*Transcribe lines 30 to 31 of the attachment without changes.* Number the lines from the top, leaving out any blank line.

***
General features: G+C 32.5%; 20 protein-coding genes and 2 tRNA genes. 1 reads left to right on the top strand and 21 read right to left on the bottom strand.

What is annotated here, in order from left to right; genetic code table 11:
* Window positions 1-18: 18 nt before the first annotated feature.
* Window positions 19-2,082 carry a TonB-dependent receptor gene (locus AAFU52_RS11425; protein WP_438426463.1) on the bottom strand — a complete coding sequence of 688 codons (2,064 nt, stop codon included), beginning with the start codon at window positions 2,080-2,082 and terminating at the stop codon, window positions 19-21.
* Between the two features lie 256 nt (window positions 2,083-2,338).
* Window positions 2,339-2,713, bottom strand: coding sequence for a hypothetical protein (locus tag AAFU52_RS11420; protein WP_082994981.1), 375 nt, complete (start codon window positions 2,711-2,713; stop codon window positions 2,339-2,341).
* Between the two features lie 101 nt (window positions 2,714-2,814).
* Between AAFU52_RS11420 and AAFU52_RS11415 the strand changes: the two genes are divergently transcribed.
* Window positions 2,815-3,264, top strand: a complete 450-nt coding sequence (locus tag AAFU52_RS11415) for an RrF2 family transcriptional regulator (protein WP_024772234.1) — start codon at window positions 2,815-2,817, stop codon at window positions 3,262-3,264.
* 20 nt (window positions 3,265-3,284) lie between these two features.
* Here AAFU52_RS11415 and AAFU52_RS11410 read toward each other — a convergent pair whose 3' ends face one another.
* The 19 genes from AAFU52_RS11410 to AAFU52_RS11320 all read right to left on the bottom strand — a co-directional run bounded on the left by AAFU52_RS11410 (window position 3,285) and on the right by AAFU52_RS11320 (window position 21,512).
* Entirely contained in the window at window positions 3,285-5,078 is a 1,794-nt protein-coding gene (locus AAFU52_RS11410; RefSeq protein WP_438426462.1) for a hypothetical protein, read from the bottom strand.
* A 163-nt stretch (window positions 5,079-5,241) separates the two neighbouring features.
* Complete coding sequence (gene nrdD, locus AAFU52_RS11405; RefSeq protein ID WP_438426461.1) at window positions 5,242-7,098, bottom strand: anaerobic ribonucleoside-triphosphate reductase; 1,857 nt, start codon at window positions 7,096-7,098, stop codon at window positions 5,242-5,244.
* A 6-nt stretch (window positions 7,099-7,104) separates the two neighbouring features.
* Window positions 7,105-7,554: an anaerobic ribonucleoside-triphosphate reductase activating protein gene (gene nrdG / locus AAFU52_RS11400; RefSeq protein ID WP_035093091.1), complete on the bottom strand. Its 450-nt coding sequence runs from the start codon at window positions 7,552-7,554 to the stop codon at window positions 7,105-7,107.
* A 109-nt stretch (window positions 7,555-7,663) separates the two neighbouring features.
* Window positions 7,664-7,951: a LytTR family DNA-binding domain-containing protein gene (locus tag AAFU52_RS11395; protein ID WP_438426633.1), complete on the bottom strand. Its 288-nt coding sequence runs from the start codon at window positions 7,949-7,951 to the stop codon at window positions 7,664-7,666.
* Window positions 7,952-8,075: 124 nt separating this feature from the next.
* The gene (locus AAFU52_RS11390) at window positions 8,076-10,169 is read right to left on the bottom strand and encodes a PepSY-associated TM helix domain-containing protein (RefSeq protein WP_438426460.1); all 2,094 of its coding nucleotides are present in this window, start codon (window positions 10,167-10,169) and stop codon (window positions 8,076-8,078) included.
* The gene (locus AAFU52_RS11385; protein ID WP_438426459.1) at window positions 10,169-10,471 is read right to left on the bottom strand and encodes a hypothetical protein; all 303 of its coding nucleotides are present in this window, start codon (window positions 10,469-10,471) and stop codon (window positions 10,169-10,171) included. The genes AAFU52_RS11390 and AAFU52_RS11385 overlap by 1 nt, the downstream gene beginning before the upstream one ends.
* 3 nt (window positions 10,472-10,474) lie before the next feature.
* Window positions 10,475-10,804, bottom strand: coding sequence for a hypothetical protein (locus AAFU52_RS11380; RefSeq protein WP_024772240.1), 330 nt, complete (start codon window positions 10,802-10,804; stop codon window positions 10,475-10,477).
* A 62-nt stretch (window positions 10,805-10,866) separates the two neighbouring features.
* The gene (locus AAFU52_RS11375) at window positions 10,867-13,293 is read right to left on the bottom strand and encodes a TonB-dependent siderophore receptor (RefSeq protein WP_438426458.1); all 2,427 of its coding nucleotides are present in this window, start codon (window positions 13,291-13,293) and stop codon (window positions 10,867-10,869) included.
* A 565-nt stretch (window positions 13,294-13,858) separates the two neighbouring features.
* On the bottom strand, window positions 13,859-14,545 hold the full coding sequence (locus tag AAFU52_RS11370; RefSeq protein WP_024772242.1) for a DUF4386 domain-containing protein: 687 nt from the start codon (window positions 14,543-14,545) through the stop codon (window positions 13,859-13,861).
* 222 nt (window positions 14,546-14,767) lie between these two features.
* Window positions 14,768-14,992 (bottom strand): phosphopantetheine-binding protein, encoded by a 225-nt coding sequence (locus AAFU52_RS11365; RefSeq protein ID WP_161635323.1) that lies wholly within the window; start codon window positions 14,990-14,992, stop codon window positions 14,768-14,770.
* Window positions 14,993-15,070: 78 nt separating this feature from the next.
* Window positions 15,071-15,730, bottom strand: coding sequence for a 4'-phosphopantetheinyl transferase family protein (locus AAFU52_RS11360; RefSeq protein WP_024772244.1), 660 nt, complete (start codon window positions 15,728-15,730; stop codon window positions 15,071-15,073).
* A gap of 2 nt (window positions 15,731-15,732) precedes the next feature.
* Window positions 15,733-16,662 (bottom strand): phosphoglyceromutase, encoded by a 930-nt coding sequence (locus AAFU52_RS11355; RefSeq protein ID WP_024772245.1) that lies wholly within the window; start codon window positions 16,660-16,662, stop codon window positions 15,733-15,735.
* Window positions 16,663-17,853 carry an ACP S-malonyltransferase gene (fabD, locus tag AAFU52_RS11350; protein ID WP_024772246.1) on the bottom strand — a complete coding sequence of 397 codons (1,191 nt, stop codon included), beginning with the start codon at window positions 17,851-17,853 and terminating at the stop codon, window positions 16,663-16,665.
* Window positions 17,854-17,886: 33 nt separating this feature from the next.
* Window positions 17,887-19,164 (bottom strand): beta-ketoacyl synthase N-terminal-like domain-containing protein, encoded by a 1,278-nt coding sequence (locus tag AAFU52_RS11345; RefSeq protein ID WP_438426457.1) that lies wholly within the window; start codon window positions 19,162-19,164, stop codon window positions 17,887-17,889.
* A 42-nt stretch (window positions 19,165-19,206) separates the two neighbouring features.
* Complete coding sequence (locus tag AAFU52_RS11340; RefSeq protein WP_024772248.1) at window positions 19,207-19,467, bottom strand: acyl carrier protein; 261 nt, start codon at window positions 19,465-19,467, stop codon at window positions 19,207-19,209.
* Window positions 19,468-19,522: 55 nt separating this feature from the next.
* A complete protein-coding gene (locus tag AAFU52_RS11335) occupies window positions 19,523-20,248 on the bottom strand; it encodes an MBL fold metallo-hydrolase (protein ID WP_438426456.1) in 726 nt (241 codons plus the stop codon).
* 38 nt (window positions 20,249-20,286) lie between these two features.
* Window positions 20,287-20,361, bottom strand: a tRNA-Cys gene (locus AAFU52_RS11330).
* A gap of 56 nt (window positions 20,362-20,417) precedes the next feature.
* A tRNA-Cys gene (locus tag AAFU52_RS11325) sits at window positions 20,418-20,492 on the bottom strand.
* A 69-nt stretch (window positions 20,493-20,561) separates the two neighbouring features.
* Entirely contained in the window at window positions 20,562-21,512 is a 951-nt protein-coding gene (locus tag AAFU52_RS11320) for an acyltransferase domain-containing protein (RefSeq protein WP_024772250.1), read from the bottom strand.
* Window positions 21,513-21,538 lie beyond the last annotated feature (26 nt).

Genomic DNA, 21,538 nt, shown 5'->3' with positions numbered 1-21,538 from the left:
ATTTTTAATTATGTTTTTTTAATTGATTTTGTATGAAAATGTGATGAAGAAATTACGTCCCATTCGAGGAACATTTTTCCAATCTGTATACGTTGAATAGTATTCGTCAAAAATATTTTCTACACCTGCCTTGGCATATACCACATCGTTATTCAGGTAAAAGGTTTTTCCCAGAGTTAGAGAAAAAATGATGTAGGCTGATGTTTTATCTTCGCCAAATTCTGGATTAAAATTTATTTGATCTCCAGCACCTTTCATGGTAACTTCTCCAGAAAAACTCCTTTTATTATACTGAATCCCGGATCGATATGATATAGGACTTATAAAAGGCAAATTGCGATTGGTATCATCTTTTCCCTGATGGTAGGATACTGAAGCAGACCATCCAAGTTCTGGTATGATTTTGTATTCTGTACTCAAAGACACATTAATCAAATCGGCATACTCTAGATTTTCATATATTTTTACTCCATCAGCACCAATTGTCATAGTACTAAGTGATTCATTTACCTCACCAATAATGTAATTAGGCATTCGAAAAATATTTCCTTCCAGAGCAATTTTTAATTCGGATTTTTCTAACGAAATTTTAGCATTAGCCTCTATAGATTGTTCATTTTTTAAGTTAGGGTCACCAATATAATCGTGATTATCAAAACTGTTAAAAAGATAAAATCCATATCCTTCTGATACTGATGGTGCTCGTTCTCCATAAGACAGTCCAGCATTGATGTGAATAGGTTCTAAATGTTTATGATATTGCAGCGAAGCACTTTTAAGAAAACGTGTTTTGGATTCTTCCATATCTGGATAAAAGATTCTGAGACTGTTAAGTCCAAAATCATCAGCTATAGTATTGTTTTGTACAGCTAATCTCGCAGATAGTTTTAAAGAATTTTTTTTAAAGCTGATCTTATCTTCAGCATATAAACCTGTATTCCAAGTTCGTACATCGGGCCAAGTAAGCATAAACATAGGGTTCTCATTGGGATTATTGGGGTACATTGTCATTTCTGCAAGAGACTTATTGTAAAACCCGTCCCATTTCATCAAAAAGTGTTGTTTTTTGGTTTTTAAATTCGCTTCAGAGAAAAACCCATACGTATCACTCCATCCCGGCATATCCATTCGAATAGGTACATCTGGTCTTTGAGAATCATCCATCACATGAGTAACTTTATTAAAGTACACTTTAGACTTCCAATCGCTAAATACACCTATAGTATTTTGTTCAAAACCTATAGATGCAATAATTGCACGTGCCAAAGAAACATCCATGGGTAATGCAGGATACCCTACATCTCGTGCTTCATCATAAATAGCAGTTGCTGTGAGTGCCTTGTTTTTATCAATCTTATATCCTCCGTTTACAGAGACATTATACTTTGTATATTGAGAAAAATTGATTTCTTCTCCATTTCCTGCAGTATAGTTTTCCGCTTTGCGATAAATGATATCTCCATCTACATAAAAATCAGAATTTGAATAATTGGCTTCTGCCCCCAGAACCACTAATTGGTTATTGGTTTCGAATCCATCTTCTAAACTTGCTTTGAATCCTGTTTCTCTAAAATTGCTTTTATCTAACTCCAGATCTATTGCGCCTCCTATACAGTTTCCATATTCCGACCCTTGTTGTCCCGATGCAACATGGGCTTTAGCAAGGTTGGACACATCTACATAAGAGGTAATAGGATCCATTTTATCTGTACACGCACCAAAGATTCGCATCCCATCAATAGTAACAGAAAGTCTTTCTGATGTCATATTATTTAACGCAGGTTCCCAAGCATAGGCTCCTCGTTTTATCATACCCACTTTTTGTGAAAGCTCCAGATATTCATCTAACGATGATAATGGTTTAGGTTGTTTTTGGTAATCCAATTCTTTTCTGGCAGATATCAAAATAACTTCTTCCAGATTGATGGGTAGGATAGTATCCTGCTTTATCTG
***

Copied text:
* Window positions 14,768-14,992 (bottom strand): phosphopantetheine-binding protein, encoded by a 225-nt coding sequence (locus AAFU52_RS11365; RefSeq protein ID WP_161635323.1) that lies wholly within the window; start codon window positions 14,990-14,992, stop codon window positions 14,768-14,770.
* Window positions 14,993-15,070: 78 nt separating this feature from the next.